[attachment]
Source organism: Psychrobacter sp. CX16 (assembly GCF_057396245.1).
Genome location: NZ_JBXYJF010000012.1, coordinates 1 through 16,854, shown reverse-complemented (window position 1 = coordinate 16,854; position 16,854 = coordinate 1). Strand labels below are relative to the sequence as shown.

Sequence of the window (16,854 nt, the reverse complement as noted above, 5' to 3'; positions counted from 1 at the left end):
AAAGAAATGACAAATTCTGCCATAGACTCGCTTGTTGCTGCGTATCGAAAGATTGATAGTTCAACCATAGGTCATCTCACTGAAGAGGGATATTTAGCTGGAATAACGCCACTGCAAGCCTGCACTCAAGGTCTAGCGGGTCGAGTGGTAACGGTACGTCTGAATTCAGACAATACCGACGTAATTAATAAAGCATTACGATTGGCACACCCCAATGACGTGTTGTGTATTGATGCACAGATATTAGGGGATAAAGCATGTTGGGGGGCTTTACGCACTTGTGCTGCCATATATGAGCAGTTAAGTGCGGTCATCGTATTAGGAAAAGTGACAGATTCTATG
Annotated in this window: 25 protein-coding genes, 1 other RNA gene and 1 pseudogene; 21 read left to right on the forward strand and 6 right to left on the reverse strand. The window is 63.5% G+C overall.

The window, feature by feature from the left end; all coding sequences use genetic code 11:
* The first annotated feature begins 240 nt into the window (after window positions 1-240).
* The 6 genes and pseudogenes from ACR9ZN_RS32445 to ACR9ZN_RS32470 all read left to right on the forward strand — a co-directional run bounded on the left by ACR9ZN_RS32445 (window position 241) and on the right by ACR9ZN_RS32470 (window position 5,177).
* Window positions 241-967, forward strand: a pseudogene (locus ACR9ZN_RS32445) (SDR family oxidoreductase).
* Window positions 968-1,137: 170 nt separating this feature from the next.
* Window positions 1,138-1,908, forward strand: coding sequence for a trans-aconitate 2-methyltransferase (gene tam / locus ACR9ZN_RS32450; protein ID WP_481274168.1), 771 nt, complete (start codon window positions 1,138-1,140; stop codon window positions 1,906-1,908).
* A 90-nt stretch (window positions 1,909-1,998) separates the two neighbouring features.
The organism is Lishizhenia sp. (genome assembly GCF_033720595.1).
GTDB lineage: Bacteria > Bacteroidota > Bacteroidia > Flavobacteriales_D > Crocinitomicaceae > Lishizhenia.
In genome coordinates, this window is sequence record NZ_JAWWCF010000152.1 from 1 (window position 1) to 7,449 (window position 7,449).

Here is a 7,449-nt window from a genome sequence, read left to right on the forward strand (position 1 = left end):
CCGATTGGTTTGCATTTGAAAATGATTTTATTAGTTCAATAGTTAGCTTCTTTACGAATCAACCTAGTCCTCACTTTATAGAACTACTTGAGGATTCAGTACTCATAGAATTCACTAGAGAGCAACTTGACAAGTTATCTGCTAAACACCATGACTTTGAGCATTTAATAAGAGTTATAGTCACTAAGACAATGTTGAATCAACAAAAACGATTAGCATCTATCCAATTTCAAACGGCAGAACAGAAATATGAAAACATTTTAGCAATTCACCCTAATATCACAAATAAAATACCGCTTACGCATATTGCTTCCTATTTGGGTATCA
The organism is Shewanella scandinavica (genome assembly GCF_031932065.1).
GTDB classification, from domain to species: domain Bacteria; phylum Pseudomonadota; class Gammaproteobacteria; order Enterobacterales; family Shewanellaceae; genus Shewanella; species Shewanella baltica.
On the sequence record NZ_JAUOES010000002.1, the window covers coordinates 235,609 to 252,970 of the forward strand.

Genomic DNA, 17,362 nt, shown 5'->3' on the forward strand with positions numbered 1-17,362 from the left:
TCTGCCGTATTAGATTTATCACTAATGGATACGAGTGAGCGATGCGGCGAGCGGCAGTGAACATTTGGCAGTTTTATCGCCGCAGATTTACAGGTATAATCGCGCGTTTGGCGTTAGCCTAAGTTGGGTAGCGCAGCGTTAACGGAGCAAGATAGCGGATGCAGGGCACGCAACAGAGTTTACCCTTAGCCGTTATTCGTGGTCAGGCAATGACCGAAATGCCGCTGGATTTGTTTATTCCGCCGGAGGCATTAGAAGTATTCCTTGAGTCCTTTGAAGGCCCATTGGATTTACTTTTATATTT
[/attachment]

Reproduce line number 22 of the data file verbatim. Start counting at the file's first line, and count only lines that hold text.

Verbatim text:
TCTGCCGTATTAGATTTATCACTAATGGATACGAGTGAGCGATGCGGCGAGCGGCAGTGAACATTTGGCAGTTTTATCGCCGCAGATTTACAGGTATAATCGCGCGTTTGGCGTTAGCCTAAGTTGGGTAGCGCAGCGTTAACGGAGCAAGATAGCGGATGCAGGGCACGCAACAGAGTTTACCCTTAGCCGTTATTCGTGGTCAGGCAATGACCGAAATGCCGCTGGATTTGTTTATTCCGCCGGAGGCATTAGAAGTATTCCTTGAGTCCTTTGAAGGCCCATTGGATTTACTTTTATATTT